BROOKE GLADSTONE: And I'm Brooke Gladstone. This week was the week the country was supposed to switch altogether and forever from analog TV broadcast to digital. But even though Congress and the FCC began talking about a transition in 1996 and the legislation that outlined the changeover was signed three years ago, we, the people, weren't ready. So Congress postponed the deadline from this Tuesday to June 12th. Still, more than 400 broadcasters in smaller markets did opt to turn off their analog signals and switch to digital broadcast, and they launched furious public education campaigns to pave the way. Too little, too late. Many viewers woke up this week to blank televisions. Washington Post reporter Kim Hart has been covering the transition. Kim, welcome to the show.
KIM HART: Thanks for having me.
BROOKE GLADSTONE: So could you tell me again why we're doing this?
KIM HART: Sure. Well, this is all part of a plan that was designed to reclaim the spectrum that the over-the-air broadcasters and network broadcasters have been using for over half a century. The reason they wanted to do that is because they wanted to give them back to public safety organizations so that they could use them for their first responders’ communication networks, as well as make some money for the government and sell them at an auction to wireless companies like Verizon and AT&T.
BROOKE GLADSTONE: Now, what we're talking about, obviously, is switching from over-the-air broadcast, once accessible to anyone who has a bent coat hanger and a TV, to digital reception, which most people get through cable or satellite receivers. How many people still rely on the rabbit ears?
KIM HART: Well, anywhere between about 10 million and 20 million households, especially in rural areas. Internet doesn't reach all the way out to where they live, and in some markets this is their main gateway to information, local news and emergency notifications.
BROOKE GLADSTONE: You write that “the digital-transition bill was born amid sniping between Republicans and Democrats, which time and again complicated its implementation.”
KIM HART: They delegated different parts of the program to help consumers get prepared to different agencies. The Federal Communications Commission was in charge of getting all the technical aspects ready and the National Telecommunications and Information Administration [LAUGHS] - they were charged with running the converter box coupon program, which basically gave consumers 40-dollar coupons to help offset the cost of a converter box. The main consternation was over how much money was really going to be available for consumers to buy converter boxes. Republicans wanted it to be specifically for low income viewers and Democrats wanted it to be open to everyone. They compromised on letting it be open to everyone who wanted a converter box, but they didn't raise the amount of funding going to that program, so there ended up being a shortfall. That’s when the real concern began about, okay, maybe the country really isn't ready to make this switch just yet.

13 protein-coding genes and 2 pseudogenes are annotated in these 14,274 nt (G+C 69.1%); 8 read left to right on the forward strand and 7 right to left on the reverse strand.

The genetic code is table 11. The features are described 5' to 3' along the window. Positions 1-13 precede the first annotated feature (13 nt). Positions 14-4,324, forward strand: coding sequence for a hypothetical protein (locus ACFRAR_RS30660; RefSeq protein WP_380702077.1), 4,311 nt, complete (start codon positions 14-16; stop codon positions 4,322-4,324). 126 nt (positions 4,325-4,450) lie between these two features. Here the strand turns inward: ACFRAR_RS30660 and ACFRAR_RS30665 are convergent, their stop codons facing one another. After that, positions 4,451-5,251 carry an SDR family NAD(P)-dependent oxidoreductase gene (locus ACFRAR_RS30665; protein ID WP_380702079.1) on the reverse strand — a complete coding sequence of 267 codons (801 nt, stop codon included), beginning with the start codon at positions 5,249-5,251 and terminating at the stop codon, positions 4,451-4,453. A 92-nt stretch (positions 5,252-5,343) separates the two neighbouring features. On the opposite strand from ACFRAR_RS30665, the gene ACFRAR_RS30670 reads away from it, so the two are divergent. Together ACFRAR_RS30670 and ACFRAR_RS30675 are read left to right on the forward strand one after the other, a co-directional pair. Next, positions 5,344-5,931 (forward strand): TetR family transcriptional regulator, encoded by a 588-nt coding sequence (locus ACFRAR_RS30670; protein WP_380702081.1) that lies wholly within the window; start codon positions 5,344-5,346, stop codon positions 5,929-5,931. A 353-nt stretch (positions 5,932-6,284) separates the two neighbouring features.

BROOKE GLADSTONE: So are they going to put more money into it?
KIM HART: Yes, the stimulus package does contain several hundred million dollars that will be put, in part, towards the converter box coupon program, and the NTIA has said that once they get that money they'll be able to clear the backlog of coupon requests in a matter of weeks.
BROOKE GLADSTONE: So the government decided to respond to this mess by doing the transition in a kind of piecemeal fashion. Some stations will use the extended June deadline. Some turned off their analog earlier this week. Can you tell us what the reaction to the process has been?
KIM HART: It’s been mixed. The day of the switch, on the 17th itself, the FCC received nearly 30,000 calls. The people who are most affected have been elderly viewers, who haven't touched their TV setup in years, non-English speakers – you know, it’s confusing to people who speak English, [LAUGHS] and let alone trying to translate it and figure out what that means for their TV set – as well as low-income. You know, they're the ones who can't afford to say, oh, well, maybe I'll just go ahead and switch to cable. And with the economy being in the shape that it is, a lot of people have been considering dropping their cable and satellite service altogether, so the number of people affected has actually increased.
BROOKE GLADSTONE: Kim Hart is staff writer for The Washington Post. Kim, thanks very much.